Depression is recognized as a leading cause of disability worldwide although it lacks one of the typical characteristics of a disorder, disease or disability in the traditional sense, i.e., biological markers. Depression is difficult to characterize in that it is highly heterogeneous epidemiologically and symptomatically. Depression is often a comorbidity, associated with other physical or mental health disorders, and depressive symptoms occur on a spectrum of severity ranging from mild dysphoria to major depressive disorder (MDD). Comorbid depression is associated with an array of neurological disorders with neuroimmunological or neuroinflammatory mechanisms, as well as peripheral systemic inflammatory disorders such as rheumatoid arthritis, psoriasis, and cancers. Recent research on the immune mechanisms of depression has reproducibly demonstrated a robust association between biological markers of peripheral inflammation, e.g., blood levels of C-reactive protein, and depressive symptoms. However, there have been fewer brain imaging studies of inflammation-related depression, which are important for bridging the explanatory gap between peripheral immune states, like inflammation, and mental states, like depression, in humans. Chapter 1 introduces a dichotomy in thinking about depression, discussing briefly historical concepts that on one hand supported a monolithic view of the disorder, and on the other hand, alluded to greater complexity based on how the body might interact with the brain and mind. On this basis, I highlight areas of contemporary immunopsychiatric research that both support and challenge the hypothesis central to this thesis, that is, peripheral (bodily) inflammation may elicit depressive symptoms via brain functional abnormalities. In Chapter 2 I present a more focused discussion in the form of a literature review of current brain functional neuroimaging studies on inflammation-linked depression. I noted through this endeavor that the body of knowledge addressing fMRI abnormalities in inflammation-linked depression is presently limited, and it is further complicated by considerable variability in study setting, methodology, sample and analytic approaches. Peripheral inflammation has often been measured simply by blood concentration of C-reactive protein (CRP) and brain phenotypes have often been measured in a few, selected regions of interest (ROIs) rather than across the whole brain. Nonetheless, the extant literature very broadly converged to suggest the concept that dysregulation of the peripheral immune system could indeed be associated with brain functional abnormalities in depression. In Chapter 3, I describe the design and assessments used in an observational case-control study (BioDep) of three groups of participants, i.e., healthy controls (HC), low-CRP depression cases (CRP ≤ 3 mg/L), and high-CRP depression cases (CRP > 3 mg/L). All participants completed assessments of peripheral blood immune markers, behavioral questionnaires, resting-state fMRI, and a probabilistic reinforcement-learning task-based fMRI paradigm. On this basis, I tested the following key hypotheses which were the focus of subsequent chapters: (i) increased concentrations of innate and adaptive immune markers is characteristic of inflammation-linked depression, (ii) inflammation-linked depression is associated with diffuse functional connectivity abnormalities, (iii) increased peripheral inflammation attenuates functional connectivity in depression, and (iv) peripheral inflammation reorients response to affective experience in depression. In Chapter 4, I first investigated sociodemographic, clinical, behavioral and immune variability in the analyzable cohort (N = 129; Ndepression = 83). BMI and sex differed significantly between the low CRP (N = 50) and high CRP depression cases (N = 33), with both BMI and proportion of females being greater in the high CRP depression cases. Sex and BMI were therefore noted as potentially confounding variables that would require careful consideration in subsequent analyses. With regards to immune markers, I first performed a simple pair-wise correlational analysis on CRP and 16 other inflammatory proteins, i.e., cytokines and chemokines. Weighted network visualization, coupled with a literature search-based functional assignment of each biomarker, indicated that functionally-related inflammatory proteins were more strongly positively correlated with each other. Thus, concentrations of these clusters of immune markers were similarly increased or decreased in the blood. Next, I reduced the dimensionality of this multivariate biomarker dataset using principal component analysis (PCA) on 15 inflammatory proteins (excluding IL-6). This resulted in 5 selected principal components. I interpreted the first principal component (PC1) to be a weighted average of all inflammatory proteins or a global index of immune state. PC1 score was also positively correlated with neutrophil count. Chapter 5 marks the start of my investigation of the links between peripheral inflammation and the brain, using whole-brain functional connectivity (FC) measures derived from resting-state functional magnetic resonance imaging (fMRI) data. I conducted a two-fold exploratory analysis: (i) multi-granular decomposition of the functional connectome at coarse- and fine- grained anatomical resolutions, and (ii) a data-driven subnetwork-level decomposition of the functional connectome using network-based statistics (NBS). This non-parametric method of significance testing for high CRP depression case-control differences yielded a set of interconnected brain regions - in other words, a network - that showed progressively increased abnormalities, denoted by weaker and more negative functional connections, in high CRP depression cases, followed by low CRP cases, compared to controls. The attenuated functional connections were mainly anatomically located between the left insula/frontal operculum and posterior cingulate cortices. Meta-analytic search of an independent fMRI database suggested that this network was functionally specialised for interoception, i.e., brain sensing of internal bodily states for emotion modulation. In Chapter 6, the putative interoceptive network discovered by the case-control analysis of high CRP depression cases versus controls in Chapter 5 was used as a 'mask' to test the continuous association between brain functional connectivity and peripheral inflammation in all depression cases (including low CRP cases but excluding controls). There was robust negative scaling between average network connectivity (or 'within-network' connectivity) and CRP (N = 83), IL-6 (N = 72), and PC1 scores (N = 72) from the principal component analysis of 15 cytokines and chemokines in Chapter 4. Corroborating this association between functional connectivity and inflammatory proteins, neutrophil count (N = 36) also showed significant negative scaling with average network connectivity. These results are interpreted as evidence suggesting that inflammation-linked depression could be underpinned by abnormalities of interoceptive processing of afferent peripheral immune signals, and/or signaling in other motivational or reward-related circuits, which could be clinically manifest as dysregulation or misrepresentation of emotional states, i.e., feelings of depression. In Chapter 7, I investigated abnormalities of affective traits, e.g., anhedonia and pessimism, using task-based fMRI in inflammation-linked depression. Through a probabilistic reinforcement learning paradigm, I tested for evidence of hyposensitivity to reward, and hypersensitivity to punishment, with increasing inflammation. Voxel-wise activation was observed in key brain regions sensitive to monetary reward (ventromedial prefrontal cortex, vmPFC; nucleus accumbens, NAc) and punishment (insula) outcomes in all three groups (HC, low CRP depression and high CRP depression). However, there was no significant difference in activation between any two groups. Within depression cases, increasing CRP scaled negatively with activation in the right vmPFC and left NAc. However, there was no significant association between regional activation and severity of anhedonic or negative attitudes measured by Beck’s Depression Inventory (version II). Finally, in Chapter 8, I conclude by reviewing the initially proposed central hypothesis, noting that whilst the novel evidence generated by these studies provide some support for the hypothesis that peripheral inflammation is associated with functional abnormalities in depression-related brain networks, these data also prompt further refinement and evolution of this model. In particular, these results indicate that the brain circuits most sensitive to inflammatory states in depression may be functionally specialised for interoceptive sensing and processing of peripheral immune signals. These results have also shown that immune dysregulation in inflammation-linked depression is at the level of the 'immune interactome' - as opposed to a single immune marker in the periphery - warranting particular look into chemokines and immune cells, beyond CRP and IL-6. In view of these findings, I finally highlight the need for future work focused on interoceptive representation of peripheral immune signals within the brain, and CNS vascular physiology, that can together better delineate mechanisms of interaction between the brain and the body as demonstrated here in inflammation-related depression.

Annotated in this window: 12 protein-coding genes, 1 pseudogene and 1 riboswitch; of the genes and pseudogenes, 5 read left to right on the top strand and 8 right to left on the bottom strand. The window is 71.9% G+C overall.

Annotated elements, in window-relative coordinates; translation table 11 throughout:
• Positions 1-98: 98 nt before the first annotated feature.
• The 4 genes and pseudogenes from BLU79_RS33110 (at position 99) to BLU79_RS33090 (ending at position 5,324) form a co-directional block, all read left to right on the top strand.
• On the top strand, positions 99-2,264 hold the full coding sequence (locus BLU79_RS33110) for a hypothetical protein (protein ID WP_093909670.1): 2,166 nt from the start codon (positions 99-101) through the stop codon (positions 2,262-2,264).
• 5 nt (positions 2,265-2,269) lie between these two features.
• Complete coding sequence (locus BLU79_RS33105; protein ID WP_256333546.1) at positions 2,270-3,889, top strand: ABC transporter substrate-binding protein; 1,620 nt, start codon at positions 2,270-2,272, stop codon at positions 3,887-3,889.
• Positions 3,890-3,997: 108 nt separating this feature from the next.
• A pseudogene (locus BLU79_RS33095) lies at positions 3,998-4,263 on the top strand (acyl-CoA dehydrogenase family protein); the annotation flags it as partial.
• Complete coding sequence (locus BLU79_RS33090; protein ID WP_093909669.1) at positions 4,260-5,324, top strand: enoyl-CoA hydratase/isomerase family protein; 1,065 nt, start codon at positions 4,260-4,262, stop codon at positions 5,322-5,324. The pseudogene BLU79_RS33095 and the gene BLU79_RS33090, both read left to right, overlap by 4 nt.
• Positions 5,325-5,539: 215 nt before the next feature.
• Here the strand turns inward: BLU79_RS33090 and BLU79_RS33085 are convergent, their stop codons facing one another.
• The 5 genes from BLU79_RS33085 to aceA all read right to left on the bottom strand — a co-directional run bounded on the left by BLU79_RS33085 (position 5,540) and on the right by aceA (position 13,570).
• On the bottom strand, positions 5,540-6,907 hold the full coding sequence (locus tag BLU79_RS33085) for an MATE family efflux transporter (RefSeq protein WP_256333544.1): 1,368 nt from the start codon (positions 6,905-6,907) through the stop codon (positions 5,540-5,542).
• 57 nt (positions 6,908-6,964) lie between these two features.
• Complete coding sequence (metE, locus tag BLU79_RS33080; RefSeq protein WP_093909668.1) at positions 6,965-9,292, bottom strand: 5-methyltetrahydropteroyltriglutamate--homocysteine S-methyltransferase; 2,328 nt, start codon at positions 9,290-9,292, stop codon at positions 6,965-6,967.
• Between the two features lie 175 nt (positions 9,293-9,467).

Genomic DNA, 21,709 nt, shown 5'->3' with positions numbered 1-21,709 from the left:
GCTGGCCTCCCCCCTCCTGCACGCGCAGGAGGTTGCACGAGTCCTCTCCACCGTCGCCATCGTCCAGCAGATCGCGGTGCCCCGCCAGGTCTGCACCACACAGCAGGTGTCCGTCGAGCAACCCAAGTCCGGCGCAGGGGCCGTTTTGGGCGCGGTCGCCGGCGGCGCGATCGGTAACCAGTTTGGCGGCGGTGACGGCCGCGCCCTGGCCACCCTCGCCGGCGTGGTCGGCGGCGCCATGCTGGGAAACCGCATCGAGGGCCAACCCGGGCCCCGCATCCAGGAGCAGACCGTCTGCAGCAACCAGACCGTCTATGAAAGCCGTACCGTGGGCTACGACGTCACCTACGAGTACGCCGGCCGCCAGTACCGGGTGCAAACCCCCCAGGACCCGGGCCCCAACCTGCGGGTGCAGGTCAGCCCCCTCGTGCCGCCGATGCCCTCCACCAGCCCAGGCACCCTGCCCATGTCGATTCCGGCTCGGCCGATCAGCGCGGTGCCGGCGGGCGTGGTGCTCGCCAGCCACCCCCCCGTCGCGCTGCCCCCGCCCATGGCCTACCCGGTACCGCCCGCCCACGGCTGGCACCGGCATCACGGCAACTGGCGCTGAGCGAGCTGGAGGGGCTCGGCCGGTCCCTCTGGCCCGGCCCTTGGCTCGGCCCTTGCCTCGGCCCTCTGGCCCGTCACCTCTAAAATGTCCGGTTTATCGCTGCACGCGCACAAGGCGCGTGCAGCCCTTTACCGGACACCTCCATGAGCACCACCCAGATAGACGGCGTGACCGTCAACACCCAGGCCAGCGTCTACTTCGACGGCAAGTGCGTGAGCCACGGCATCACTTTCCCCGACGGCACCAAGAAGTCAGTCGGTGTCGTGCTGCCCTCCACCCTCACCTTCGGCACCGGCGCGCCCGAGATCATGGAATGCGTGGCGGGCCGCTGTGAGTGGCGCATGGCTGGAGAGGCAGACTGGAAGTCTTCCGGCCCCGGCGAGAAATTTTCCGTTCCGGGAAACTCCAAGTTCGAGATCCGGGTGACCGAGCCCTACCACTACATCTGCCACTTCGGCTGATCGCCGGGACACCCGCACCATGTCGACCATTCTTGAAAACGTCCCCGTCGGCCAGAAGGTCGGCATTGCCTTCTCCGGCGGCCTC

• ItemOpen Access